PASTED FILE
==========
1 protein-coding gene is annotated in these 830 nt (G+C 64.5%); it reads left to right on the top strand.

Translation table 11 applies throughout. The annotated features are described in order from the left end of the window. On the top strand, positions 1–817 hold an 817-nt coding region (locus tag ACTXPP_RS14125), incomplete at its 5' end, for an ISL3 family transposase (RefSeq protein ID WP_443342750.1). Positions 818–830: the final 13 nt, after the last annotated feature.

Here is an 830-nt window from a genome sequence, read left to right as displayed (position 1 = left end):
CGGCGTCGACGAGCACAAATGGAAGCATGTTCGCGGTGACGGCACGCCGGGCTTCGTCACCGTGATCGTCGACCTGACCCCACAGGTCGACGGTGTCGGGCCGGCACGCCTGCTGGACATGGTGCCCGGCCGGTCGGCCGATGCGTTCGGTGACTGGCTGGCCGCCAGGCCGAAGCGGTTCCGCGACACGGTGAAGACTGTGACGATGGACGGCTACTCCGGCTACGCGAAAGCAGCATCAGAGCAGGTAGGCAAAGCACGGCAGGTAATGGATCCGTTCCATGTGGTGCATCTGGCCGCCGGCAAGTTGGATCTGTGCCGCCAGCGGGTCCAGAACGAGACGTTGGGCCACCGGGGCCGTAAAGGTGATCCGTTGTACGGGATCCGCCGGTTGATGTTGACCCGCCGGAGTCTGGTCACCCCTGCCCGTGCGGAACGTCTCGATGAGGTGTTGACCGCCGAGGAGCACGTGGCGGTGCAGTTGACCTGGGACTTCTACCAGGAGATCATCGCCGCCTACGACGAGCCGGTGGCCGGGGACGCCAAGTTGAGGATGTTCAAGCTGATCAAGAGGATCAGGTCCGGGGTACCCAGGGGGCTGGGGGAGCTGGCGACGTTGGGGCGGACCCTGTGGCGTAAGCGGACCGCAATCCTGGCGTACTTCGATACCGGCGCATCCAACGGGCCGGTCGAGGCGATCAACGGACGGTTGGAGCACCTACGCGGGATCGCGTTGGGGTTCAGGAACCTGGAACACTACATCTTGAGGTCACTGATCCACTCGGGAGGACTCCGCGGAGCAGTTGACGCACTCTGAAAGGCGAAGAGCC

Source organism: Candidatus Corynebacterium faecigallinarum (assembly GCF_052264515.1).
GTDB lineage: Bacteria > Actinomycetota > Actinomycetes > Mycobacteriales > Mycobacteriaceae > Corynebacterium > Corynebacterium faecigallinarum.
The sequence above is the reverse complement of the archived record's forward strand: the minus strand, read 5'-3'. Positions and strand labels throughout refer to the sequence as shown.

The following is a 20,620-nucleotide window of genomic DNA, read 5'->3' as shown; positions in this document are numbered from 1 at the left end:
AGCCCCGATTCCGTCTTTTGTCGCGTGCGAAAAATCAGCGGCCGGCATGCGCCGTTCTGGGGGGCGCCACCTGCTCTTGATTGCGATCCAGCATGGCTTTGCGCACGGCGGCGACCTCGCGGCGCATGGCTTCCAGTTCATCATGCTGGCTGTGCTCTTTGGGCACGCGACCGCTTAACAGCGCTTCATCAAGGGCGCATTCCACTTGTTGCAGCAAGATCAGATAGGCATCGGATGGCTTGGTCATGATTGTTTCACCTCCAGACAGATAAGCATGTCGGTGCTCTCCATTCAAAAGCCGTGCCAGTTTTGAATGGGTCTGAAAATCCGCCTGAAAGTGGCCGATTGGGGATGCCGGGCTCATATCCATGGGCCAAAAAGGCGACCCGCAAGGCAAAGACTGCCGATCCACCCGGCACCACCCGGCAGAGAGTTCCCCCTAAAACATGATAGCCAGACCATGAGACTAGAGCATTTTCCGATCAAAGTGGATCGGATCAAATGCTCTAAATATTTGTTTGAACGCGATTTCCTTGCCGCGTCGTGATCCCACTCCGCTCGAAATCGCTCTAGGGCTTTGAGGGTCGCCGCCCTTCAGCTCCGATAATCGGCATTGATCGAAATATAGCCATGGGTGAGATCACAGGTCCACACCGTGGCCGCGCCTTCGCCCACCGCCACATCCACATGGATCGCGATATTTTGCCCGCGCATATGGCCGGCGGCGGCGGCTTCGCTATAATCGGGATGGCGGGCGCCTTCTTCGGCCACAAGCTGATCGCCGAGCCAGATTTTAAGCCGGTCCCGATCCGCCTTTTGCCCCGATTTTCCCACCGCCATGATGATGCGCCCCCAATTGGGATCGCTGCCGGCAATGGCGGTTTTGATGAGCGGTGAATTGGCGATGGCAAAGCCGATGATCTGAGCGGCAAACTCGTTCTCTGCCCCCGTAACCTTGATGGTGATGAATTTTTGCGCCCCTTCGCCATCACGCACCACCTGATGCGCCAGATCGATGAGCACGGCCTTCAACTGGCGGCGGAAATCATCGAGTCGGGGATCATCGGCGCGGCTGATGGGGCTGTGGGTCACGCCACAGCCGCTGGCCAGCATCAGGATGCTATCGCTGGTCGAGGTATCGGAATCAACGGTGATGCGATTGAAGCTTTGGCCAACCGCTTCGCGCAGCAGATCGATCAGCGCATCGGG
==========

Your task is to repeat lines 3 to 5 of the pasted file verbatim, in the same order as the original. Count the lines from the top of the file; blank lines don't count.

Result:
Here is an 830-nt window from a genome sequence, read left to right as displayed (position 1 = left end):
CGGCGTCGACGAGCACAAATGGAAGCATGTTCGCGGTGACGGCACGCCGGGCTTCGTCACCGTGATCGTCGACCTGACCCCACAGGTCGACGGTGTCGGGCCGGCACGCCTGCTGGACATGGTGCCCGGCCGGTCGGCCGATGCGTTCGGTGACTGGCTGGCCGCCAGGCCGAAGCGGTTCCGCGACACGGTGAAGACTGTGACGATGGACGGCTACTCCGGCTACGCGAAAGCAGCATCAGAGCAGGTAGGCAAAGCACGGCAGGTAATGGATCCGTTCCATGTGGTGCATCTGGCCGCCGGCAAGTTGGATCTGTGCCGCCAGCGGGTCCAGAACGAGACGTTGGGCCACCGGGGCCGTAAAGGTGATCCGTTGTACGGGATCCGCCGGTTGATGTTGACCCGCCGGAGTCTGGTCACCCCTGCCCGTGCGGAACGTCTCGATGAGGTGTTGACCGCCGAGGAGCACGTGGCGGTGCAGTTGACCTGGGACTTCTACCAGGAGATCATCGCCGCCTACGACGAGCCGGTGGCCGGGGACGCCAAGTTGAGGATGTTCAAGCTGATCAAGAGGATCAGGTCCGGGGTACCCAGGGGGCTGGGGGAGCTGGCGACGTTGGGGCGGACCCTGTGGCGTAAGCGGACCGCAATCCTGGCGTACTTCGATACCGGCGCATCCAACGGGCCGGTCGAGGCGATCAACGGACGGTTGGAGCACCTACGCGGGATCGCGTTGGGGTTCAGGAACCTGGAACACTACATCTTGAGGTCACTGATCCACTCGGGAGGACTCCGCGGAGCAGTTGACGCACTCTGAAAGGCGAAGAGCC

Source organism: Candidatus Corynebacterium faecigallinarum (assembly GCF_052264515.1).